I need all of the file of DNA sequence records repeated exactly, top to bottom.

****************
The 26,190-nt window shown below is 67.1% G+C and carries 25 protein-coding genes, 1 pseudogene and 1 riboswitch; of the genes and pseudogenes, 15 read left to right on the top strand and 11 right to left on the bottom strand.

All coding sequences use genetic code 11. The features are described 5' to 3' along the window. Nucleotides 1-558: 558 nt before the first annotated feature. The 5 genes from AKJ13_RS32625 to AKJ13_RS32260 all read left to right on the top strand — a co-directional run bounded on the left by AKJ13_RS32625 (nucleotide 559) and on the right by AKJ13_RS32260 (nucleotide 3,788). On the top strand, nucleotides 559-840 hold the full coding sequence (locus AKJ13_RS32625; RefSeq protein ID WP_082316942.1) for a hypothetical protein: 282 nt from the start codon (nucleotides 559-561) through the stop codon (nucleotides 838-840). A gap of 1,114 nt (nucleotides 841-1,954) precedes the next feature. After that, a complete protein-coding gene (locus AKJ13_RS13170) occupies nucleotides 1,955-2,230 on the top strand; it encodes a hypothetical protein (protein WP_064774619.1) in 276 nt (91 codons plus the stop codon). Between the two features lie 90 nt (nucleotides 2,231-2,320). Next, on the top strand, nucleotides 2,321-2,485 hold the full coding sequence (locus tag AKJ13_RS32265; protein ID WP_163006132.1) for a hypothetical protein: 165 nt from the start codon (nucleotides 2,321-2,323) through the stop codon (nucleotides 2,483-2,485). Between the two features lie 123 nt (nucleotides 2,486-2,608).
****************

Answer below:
The 26,190-nt window shown below is 67.1% G+C and carries 25 protein-coding genes, 1 pseudogene and 1 riboswitch; of the genes and pseudogenes, 15 read left to right on the top strand and 11 right to left on the bottom strand.

All coding sequences use genetic code 11. The features are described 5' to 3' along the window. Nucleotides 1-558: 558 nt before the first annotated feature. The 5 genes from AKJ13_RS32625 to AKJ13_RS32260 all read left to right on the top strand — a co-directional run bounded on the left by AKJ13_RS32625 (nucleotide 559) and on the right by AKJ13_RS32260 (nucleotide 3,788). On the top strand, nucleotides 559-840 hold the full coding sequence (locus AKJ13_RS32625; RefSeq protein ID WP_082316942.1) for a hypothetical protein: 282 nt from the start codon (nucleotides 559-561) through the stop codon (nucleotides 838-840). A gap of 1,114 nt (nucleotides 841-1,954) precedes the next feature. After that, a complete protein-coding gene (locus AKJ13_RS13170) occupies nucleotides 1,955-2,230 on the top strand; it encodes a hypothetical protein (protein WP_064774619.1) in 276 nt (91 codons plus the stop codon). Between the two features lie 90 nt (nucleotides 2,231-2,320). Next, on the top strand, nucleotides 2,321-2,485 hold the full coding sequence (locus tag AKJ13_RS32265; protein ID WP_163006132.1) for a hypothetical protein: 165 nt from the start codon (nucleotides 2,321-2,323) through the stop codon (nucleotides 2,483-2,485). Between the two features lie 123 nt (nucleotides 2,486-2,608).